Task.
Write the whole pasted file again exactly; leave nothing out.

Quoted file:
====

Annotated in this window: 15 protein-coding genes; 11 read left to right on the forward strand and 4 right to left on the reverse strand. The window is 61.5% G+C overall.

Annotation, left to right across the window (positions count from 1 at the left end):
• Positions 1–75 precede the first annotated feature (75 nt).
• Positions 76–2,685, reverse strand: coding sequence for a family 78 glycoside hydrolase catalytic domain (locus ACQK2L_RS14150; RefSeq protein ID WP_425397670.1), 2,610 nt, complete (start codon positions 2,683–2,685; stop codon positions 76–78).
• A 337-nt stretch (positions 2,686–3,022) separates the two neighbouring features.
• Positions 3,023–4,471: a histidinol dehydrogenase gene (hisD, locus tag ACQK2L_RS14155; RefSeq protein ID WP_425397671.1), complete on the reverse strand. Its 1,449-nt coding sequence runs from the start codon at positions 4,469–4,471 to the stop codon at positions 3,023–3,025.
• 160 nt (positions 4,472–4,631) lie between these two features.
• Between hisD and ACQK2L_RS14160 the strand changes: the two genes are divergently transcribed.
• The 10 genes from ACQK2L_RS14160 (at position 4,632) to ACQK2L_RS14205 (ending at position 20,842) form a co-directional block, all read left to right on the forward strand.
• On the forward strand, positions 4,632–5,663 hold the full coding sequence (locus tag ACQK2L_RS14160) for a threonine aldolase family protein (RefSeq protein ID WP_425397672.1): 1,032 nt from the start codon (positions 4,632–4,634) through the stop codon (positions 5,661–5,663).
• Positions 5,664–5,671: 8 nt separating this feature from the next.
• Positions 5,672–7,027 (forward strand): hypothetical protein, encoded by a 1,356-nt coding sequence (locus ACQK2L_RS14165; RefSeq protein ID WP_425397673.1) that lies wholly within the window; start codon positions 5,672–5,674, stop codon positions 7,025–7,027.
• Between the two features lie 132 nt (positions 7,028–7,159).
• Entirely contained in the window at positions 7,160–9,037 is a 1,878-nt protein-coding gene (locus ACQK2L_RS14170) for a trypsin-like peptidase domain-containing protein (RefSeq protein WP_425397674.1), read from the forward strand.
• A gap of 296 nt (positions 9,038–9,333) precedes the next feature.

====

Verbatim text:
Annotated in this window: 15 protein-coding genes; 11 read left to right on the forward strand and 4 right to left on the reverse strand. The window is 61.5% G+C overall.

Annotation, left to right across the window (positions count from 1 at the left end):
• Positions 1–75 precede the first annotated feature (75 nt).
• Positions 76–2,685, reverse strand: coding sequence for a family 78 glycoside hydrolase catalytic domain (locus ACQK2L_RS14150; RefSeq protein ID WP_425397670.1), 2,610 nt, complete (start codon positions 2,683–2,685; stop codon positions 76–78).
• A 337-nt stretch (positions 2,686–3,022) separates the two neighbouring features.
• Positions 3,023–4,471: a histidinol dehydrogenase gene (hisD, locus tag ACQK2L_RS14155; RefSeq protein ID WP_425397671.1), complete on the reverse strand. Its 1,449-nt coding sequence runs from the start codon at positions 4,469–4,471 to the stop codon at positions 3,023–3,025.
• 160 nt (positions 4,472–4,631) lie between these two features.
• Between hisD and ACQK2L_RS14160 the strand changes: the two genes are divergently transcribed.
• The 10 genes from ACQK2L_RS14160 (at position 4,632) to ACQK2L_RS14205 (ending at position 20,842) form a co-directional block, all read left to right on the forward strand.
• On the forward strand, positions 4,632–5,663 hold the full coding sequence (locus tag ACQK2L_RS14160) for a threonine aldolase family protein (RefSeq protein ID WP_425397672.1): 1,032 nt from the start codon (positions 4,632–4,634) through the stop codon (positions 5,661–5,663).
• Positions 5,664–5,671: 8 nt separating this feature from the next.
• Positions 5,672–7,027 (forward strand): hypothetical protein, encoded by a 1,356-nt coding sequence (locus ACQK2L_RS14165; RefSeq protein ID WP_425397673.1) that lies wholly within the window; start codon positions 5,672–5,674, stop codon positions 7,025–7,027.
• Between the two features lie 132 nt (positions 7,028–7,159).
• Entirely contained in the window at positions 7,160–9,037 is a 1,878-nt protein-coding gene (locus ACQK2L_RS14170) for a trypsin-like peptidase domain-containing protein (RefSeq protein WP_425397674.1), read from the forward strand.
• A gap of 296 nt (positions 9,038–9,333) precedes the next feature.